This Dirt Cheap Stock Could be Investors' Best Way to Bet on Virtual Reality

By Markets Fool.com


Facebook's Oculus Rift VR headset. Image source: Facebook.

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Demand for virtual reality is expected to surge in the years ahead.Research firm IDC expects that more than 110 million VR headsets will be sold in 2020, up from 9.6 million headsets in 2016.

Investors looking to add exposure to the trend have a number of stocks to choose from, including both NVIDIA and Facebook . But while those companies may offer attractive upside, their shares certainly aren't cheap, trading for about 40- and 69-times trailing earnings, respectively.

Those investors looking for more of a bargain might consider AMD (NASDAQ: AMD). The computing giant seems likely to play a large role in the market for VR experiences, as its graphics cards could power many VR-capable PCs in the years ahead.

An inexpensive stock

Admittedly, AMD isn't profitable. Last quarter, it lost $109 million. AMD's management believes the firm will become profitable in the second half of the year on an adjusted basis, but will remain unprofitable under generally accepted accounting principles for some time. That means AMD has no trailing -- or even forward -- price-to-earnings ratio. Still, it compares favorably to Facebook and NVIDIA based on many other metrics.

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AMD's trailing price-to-sales ratio, for example, hovers around 1, compared to 5-times for NVIDIA and more than 16-times for Facebook. Its enterprise value to trailing revenue is likewise considerably lower: about 1.5-times for AMD, 4-times for NVIDIA, and 15-times for Facebook. That's not to say Facebook and NVIDIA are unreasonably expensive: both businesses are booming. NVIDIA's revenue rose 13% on an annual basis last quarter; Facebook's surged 52%. But at current levels, investors are certainly paying for that growth.

AMD's business, in contrast, is less attractive. In addition to losing money, sales were actually down over 19% last quarter.

But if demand were to rebound, shares could catapult higher. Last year, the company set its long-term earnings per share target at around $0.50. If the market were to value AMD as highly as NVIDIA, shares could have 300% upside. Even with a modest 15-times multiple, AMD could still rally 50% from current levels.

VR for the masses

But where is the rebound in AMD's business going to come from? VR offers an interesting avenue for AMD's growth.

There are several ways consumers can experience VR today, including low-tech budget options such as Google Cardboard. But more immersive, compelling experiences require the use of high-end VR headsets, most notably Facebook's Oculus Rift. The social network's gaming device isn't a stand-alone gadget; rather, it must be used in conjunction with a powerful PC equipped with an expensive graphics card.

AMD's share of the graphics card market has fallen precipitously in recent years, yet it maintains its long-standing duopoly with NVIDIA. If you want to use the Oculus Rift, you'll need a PC equipped with a graphics card from one of the two companies. For VR,NVIDIA's lineup was widely seen as more attractive, as its 2015 flagship graphics cards outperformed AMD's similarly priced models. AMD's offerings were more competitive at the low- and mid-segments of the market, but didn't offer enough power for compelling VR experiences.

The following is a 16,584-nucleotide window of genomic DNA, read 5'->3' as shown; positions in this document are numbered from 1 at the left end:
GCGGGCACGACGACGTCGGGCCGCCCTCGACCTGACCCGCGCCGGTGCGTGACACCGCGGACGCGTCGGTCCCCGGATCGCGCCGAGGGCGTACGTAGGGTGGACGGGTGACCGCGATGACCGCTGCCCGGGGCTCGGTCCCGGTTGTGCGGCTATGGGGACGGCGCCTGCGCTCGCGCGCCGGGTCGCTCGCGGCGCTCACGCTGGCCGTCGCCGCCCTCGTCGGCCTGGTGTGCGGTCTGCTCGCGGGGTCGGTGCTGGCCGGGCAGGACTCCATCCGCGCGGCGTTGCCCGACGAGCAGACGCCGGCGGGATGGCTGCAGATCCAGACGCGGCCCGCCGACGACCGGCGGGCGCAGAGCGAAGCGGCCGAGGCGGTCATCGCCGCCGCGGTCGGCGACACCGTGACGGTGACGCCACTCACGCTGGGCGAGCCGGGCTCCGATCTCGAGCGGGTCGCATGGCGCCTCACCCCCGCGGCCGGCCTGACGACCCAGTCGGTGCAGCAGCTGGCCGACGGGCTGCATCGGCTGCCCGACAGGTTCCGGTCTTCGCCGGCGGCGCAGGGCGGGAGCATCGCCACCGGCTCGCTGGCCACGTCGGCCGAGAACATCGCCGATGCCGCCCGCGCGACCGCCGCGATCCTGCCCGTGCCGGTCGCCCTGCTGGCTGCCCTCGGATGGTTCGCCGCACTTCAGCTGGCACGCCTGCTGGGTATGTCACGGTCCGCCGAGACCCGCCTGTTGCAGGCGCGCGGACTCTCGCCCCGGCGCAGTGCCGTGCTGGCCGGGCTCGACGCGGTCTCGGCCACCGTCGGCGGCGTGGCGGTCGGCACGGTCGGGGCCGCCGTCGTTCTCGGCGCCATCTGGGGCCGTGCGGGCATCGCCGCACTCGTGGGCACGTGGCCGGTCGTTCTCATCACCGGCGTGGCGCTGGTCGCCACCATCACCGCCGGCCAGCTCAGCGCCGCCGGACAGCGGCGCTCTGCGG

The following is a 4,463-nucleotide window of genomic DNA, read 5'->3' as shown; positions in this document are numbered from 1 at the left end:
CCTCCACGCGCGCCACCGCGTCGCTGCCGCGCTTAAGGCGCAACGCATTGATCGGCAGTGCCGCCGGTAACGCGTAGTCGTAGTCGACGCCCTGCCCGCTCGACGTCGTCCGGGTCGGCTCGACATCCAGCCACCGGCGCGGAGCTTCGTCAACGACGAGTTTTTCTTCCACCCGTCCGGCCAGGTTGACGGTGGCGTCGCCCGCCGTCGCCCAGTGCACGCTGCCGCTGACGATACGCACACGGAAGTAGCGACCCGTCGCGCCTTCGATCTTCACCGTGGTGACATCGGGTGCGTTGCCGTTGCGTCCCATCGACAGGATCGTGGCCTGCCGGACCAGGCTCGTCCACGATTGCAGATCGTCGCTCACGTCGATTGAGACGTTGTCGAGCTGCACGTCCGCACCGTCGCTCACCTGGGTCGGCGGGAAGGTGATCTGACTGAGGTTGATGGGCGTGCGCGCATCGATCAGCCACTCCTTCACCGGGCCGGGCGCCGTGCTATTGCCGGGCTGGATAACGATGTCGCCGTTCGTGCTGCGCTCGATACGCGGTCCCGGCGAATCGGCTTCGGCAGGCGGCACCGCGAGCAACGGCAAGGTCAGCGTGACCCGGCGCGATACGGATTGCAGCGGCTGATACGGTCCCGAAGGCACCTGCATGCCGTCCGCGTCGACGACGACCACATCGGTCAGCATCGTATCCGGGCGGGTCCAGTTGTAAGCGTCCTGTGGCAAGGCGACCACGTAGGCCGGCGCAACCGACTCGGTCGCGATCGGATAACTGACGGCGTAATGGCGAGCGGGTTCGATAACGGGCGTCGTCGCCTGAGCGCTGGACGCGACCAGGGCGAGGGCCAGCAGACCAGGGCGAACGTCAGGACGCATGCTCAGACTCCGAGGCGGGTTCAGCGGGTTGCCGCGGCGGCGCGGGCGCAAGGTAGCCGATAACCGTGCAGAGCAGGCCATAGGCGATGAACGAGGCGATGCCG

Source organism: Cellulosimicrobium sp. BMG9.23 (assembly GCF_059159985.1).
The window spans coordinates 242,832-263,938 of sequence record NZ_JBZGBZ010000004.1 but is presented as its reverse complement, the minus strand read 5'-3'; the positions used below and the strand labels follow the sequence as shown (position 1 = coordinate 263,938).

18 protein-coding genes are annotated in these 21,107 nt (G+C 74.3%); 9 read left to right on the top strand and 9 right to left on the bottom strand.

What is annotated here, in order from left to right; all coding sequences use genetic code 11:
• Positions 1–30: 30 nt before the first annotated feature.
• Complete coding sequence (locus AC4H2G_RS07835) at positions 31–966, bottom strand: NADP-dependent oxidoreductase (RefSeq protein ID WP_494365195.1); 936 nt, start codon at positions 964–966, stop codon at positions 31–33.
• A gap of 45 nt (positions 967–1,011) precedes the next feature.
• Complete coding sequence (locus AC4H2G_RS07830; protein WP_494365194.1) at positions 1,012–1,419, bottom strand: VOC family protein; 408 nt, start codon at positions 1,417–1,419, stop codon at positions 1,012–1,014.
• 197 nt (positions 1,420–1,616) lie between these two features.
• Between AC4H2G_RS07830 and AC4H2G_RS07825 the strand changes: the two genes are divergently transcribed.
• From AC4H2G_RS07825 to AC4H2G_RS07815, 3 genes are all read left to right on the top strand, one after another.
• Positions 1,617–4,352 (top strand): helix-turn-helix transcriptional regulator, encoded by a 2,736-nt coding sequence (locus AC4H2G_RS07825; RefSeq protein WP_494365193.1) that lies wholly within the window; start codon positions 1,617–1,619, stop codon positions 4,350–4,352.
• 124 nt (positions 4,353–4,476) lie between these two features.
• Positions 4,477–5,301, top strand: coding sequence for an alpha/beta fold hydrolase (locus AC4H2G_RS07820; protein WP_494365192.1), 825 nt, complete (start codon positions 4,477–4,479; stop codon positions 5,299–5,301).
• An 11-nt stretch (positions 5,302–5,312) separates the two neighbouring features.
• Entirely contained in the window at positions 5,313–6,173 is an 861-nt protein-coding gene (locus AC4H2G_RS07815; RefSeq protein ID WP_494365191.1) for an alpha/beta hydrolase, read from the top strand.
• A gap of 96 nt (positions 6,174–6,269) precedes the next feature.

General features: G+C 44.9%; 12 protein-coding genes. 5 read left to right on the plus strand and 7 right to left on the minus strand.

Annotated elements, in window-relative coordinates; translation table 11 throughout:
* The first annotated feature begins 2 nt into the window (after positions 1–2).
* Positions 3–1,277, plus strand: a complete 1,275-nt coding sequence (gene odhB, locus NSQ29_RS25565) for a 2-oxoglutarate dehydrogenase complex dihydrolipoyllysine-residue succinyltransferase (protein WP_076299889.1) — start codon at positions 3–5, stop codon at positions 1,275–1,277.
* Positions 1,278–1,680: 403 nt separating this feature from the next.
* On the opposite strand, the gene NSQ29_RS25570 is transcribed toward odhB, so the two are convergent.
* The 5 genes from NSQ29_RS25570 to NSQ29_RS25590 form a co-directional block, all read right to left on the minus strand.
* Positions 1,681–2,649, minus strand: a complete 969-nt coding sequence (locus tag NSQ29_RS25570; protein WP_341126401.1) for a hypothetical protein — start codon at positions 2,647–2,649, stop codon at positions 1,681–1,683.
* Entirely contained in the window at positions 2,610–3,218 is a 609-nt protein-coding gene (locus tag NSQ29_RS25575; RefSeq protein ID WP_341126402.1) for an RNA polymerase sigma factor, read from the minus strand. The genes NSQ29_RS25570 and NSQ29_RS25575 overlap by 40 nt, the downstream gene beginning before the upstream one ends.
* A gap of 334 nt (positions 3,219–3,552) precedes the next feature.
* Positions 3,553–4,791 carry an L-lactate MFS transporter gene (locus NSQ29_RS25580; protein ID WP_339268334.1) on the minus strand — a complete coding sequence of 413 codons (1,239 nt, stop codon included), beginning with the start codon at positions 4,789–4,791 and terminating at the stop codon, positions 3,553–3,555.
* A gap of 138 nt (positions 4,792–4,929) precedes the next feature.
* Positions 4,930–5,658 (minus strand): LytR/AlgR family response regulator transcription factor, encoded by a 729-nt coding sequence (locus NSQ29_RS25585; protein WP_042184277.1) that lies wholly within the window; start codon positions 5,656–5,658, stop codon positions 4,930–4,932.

But later this month AMD will refresh its lineup, launching a new graphics card that could become the preferred solution for affordable, VR-capable machines.

AMD's RX 480 retails for just $199. It's not as powerful as NVIDIA's competing GTX 1070, but it costs about half as much. And it's still good enough to drive the Oculus Rift. Today, a PC capable of handling the Oculus Rift retails for around $1,000. The RX 480 should drive that figure down to around $700-$800. And many gamers who already have fully functional PCs could purchase it as an inexpensive upgrade, making their PCs VR-capable in the process.

There are of course other problems to contend with. The Oculus Rift by itself still retails for around $600, and content remains relatively scarce. But with the RX 480X, AMD is doing its part to help bring VR to the masses.

NVIDIA could also introduce a less expensive card in an attempt to counter AMD's offering; but for the time being, the RX 480X is compelling. Look for AMD's share of the graphics card market to rise in the quarters ahead. If VR enters the mainstream, AMD's business should benefit.

The article This Dirt Cheap Stock Could be Investors' Best Way to Bet on Virtual Reality originally appeared on Fool.com.

Suzanne Frey, an executive at Alphabet, is a member of The Motley Fool's board of directors. Sam Mattera has no position in any stocks mentioned. The Motley Fool owns shares of and recommends Alphabet (A shares), Alphabet (C shares), Facebook, and Nvidia. Try any of our Foolish newsletter services free for 30 days. We Fools may not all hold the same opinions, but we all believe that considering a diverse range of insights makes us better investors. The Motley Fool has a disclosure policy.